In the eighth episode of the twelfth series of Doctor Who, THIS WAS ONE OF THE FINEST EPISODES EVER. Intrigued? Then it’s time for Mark to watch Doctor Who.Â
I. LOVED. EVERYTHING. ABOUT. THIS. EPISODE. The acting. The story. The creepiness. The fact that the Cyberium’s power actually explains all the haunted house weirdness. (EXCEPT FOR THE THING IT DOESN’T.) The Doctorâ€™s monologue about choice. MARY’S MONOLOGUE ABOUT FEELINGS. The way this felt like a traditional time-mystery-of-the-week BUT WAS ACTUALLY TIED TO THIS SERIES’S GREATER ARC.
It’s just???? Great in every way??? I keep finding new things to appreciate about it as I think about it more??? WHERE DO I EVEN START.
So, correct me if I’m wrong, but this actually is grounded in a whole lot of actual fact? There really was a night in 1816 in Villa Diodati that inspired Frankenstein, and the Year Without a Summer was also very real, and that made this script so much fucking FUN. It’s clear that Maxine Alderton actually wanted to create a story to fit within these confines but still allowed The Doctor and her companions to explore another possible explanation for the creation of Frankenstein. And there’s something so beautiful about the idea that Mary Shelley–who LITERALLY influenced the advent of science fiction with her work–was inspired by this entire experience. The way this teleplay just gorgeously finds a way for Mary to think about humanity and monsters, love and violence? IT’S SO FUCKING GOOD. I will forever remain impressed by this, y’all.Â
But I also have to praise the way that Alderton wrote these characters who are ALSO historical figures. I am never, ever going to forget how splendid it was to watch Lord Byron come to life as the eternally-horny asshole he is here. Wait, eternally-horny and OBLIVIOUS asshole. He comes off as almost himbo-adjacent in this episode? IT IS AS HE SHOULD BE, OKAY. And let’s talk about the portrayal of Mary, played wonderfully by Lili Miller. The passion! That rebellious nature of hers coming across onscreen! Her ability to empathize with the most monstrous of creations! Her desire to write when the inspiration strikes her! OBSESSED. I’m obsessed, y’all! This whole episode manages to capture some sense of who these people were while also giving us characters who fit this story as well. Both Claire Clairmont and Dr. John Polidori are fantastic here as well, and from a purely craft standpoint, all these characters play an important role in the plot, so much so that you can’t take any of them out and have the same story.Â
I love a good ghost story, and this episode manages to both be a haunted house tale and not be one. “The Haunting of Villa Diodati” utilizes so many haunted house tropes: spectral figures. Strange sounds. Crashing vases. Passages that twist and turn. (Did Graham ever manage to use the bathroom? I’m very concerned.) A glowing figure. Indisposed people who are mysteriously missing. So many of these pieces make some sort of an appearance in this story, and yet they are not there simply for atmosphere or mood. As much as I like ghost stories, and as much as I like things not being explained to the audience, hauntings like this often have deeply illogical elements to them. Why did a ghost do certain things? Why did specific things even happen?Â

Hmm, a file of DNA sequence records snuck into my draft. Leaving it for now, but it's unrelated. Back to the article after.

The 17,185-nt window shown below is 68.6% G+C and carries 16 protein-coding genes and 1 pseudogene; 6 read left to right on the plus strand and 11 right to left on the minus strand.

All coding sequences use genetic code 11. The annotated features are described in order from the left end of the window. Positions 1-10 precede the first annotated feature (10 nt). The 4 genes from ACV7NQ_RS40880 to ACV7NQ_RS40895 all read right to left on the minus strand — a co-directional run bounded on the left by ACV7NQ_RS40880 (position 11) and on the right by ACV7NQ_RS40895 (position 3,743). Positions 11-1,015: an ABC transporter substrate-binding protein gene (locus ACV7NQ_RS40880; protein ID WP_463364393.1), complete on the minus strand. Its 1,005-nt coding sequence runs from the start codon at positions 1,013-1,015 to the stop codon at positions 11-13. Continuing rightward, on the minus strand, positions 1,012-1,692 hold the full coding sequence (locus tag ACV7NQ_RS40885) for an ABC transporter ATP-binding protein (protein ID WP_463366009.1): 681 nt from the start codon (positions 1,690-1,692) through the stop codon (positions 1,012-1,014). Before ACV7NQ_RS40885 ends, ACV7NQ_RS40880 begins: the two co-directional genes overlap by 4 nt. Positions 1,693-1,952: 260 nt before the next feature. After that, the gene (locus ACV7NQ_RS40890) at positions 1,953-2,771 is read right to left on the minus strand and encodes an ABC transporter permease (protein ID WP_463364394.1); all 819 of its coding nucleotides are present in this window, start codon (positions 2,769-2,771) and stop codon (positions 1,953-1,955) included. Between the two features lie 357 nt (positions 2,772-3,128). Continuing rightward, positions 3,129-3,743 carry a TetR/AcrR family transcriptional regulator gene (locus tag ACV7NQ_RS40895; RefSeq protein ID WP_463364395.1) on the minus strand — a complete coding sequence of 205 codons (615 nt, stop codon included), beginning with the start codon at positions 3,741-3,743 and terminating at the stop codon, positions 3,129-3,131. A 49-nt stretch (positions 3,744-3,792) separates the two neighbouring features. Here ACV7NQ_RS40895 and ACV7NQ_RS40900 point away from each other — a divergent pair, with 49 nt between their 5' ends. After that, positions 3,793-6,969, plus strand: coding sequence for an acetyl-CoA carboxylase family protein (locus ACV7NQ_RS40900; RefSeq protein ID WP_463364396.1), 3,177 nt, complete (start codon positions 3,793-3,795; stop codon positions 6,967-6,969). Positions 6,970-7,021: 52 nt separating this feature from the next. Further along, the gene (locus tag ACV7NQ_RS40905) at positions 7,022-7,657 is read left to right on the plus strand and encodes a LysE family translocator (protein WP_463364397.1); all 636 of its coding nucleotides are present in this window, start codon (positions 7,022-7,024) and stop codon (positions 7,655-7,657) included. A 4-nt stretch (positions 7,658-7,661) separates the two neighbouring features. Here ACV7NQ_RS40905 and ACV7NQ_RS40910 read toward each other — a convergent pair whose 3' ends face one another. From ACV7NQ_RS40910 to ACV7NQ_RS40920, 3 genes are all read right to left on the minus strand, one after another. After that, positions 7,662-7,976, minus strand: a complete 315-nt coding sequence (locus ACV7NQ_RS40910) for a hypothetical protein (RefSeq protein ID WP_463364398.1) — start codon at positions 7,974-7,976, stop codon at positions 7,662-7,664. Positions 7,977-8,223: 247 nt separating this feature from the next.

Understandably, many of these things happen because the aim of a ghost story is often to spook and scare. It’s not about a linear timeline or an internal logic. I think of a film like The Conjuring, which I deeply love because it’s such a fucking EXPERIENCE. That movie stressed me out and frightened me so much the first time I saw it. I can respect that because it does exactly what it is trying to do.
At the same time, I also love another spooky film for doing the exact opposite: Hereditary. The following rot13 doesn’t spoil the story so much as the structure of the plot, but V ybirq gung gur svany zbzragf bs gung svyz tenagf hf na vagreany ybtvp gb rirelguvat jr’ir frra orsber. And that’s what I saw in “The Haunting of Villa Diodati,” and it’s one of the main reasons I found this so satisfying. The “haunting” bits are not random. Each of them are a deeply emotional manifestation of Percy’s attempt to delay the inevitable. He knows that something is coming for him, and he does his best not only to delay it, but to weirdly protect the people around him. I know that the Cyberium was responsible for this, but I don’t think it’s a stretch to assume that there was some sort of psychic crossover here. The nature of these hauntings were… god, the only way to put it is that they FELT so very Percy Shelley??? It’s like the Cyberium used Percy’s own language–literal and metaphorical–to prevent its capture.Â